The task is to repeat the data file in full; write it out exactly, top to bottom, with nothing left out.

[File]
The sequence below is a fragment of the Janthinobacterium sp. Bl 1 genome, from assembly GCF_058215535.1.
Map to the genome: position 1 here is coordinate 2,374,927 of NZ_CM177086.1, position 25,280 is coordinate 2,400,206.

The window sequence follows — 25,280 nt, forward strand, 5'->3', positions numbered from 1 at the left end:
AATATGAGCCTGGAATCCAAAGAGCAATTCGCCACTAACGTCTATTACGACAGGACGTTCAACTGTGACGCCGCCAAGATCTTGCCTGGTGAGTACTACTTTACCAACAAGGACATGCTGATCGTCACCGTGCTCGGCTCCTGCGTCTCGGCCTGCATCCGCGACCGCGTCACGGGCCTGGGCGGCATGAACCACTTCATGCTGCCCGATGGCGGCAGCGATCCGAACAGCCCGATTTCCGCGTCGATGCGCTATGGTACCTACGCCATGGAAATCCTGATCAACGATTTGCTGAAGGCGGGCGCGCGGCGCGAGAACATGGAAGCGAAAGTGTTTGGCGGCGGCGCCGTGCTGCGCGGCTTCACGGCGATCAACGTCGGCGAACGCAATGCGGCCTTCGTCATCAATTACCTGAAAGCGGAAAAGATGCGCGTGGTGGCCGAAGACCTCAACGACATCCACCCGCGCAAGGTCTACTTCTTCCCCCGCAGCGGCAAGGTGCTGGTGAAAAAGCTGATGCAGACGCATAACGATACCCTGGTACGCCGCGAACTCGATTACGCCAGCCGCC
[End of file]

The sequence below is a fragment of the Janthinobacterium sp. Bl 1 genome, from assembly GCF_058215535.1.
Map to the genome: position 1 here is coordinate 2,374,927 of NZ_CM177086.1, position 25,280 is coordinate 2,400,206.

The window sequence follows — 25,280 nt, forward strand, 5'->3', positions numbered from 1 at the left end:
AATATGAGCCTGGAATCCAAAGAGCAATTCGCCACTAACGTCTATTACGACAGGACGTTCAACTGTGACGCCGCCAAGATCTTGCCTGGTGAGTACTACTTTACCAACAAGGACATGCTGATCGTCACCGTGCTCGGCTCCTGCGTCTCGGCCTGCATCCGCGACCGCGTCACGGGCCTGGGCGGCATGAACCACTTCATGCTGCCCGATGGCGGCAGCGATCCGAACAGCCCGATTTCCGCGTCGATGCGCTATGGTACCTACGCCATGGAAATCCTGATCAACGATTTGCTGAAGGCGGGCGCGCGGCGCGAGAACATGGAAGCGAAAGTGTTTGGCGGCGGCGCCGTGCTGCGCGGCTTCACGGCGATCAACGTCGGCGAACGCAATGCGGCCTTCGTCATCAATTACCTGAAAGCGGAAAAGATGCGCGTGGTGGCCGAAGACCTCAACGACATCCACCCGCGCAAGGTCTACTTCTTCCCCCGCAGCGGCAAGGTGCTGGTGAAAAAGCTGATGCAGACGCATAACGATACCCTGGTACGCCGCGAACTCGATTACGCCAGCCGCC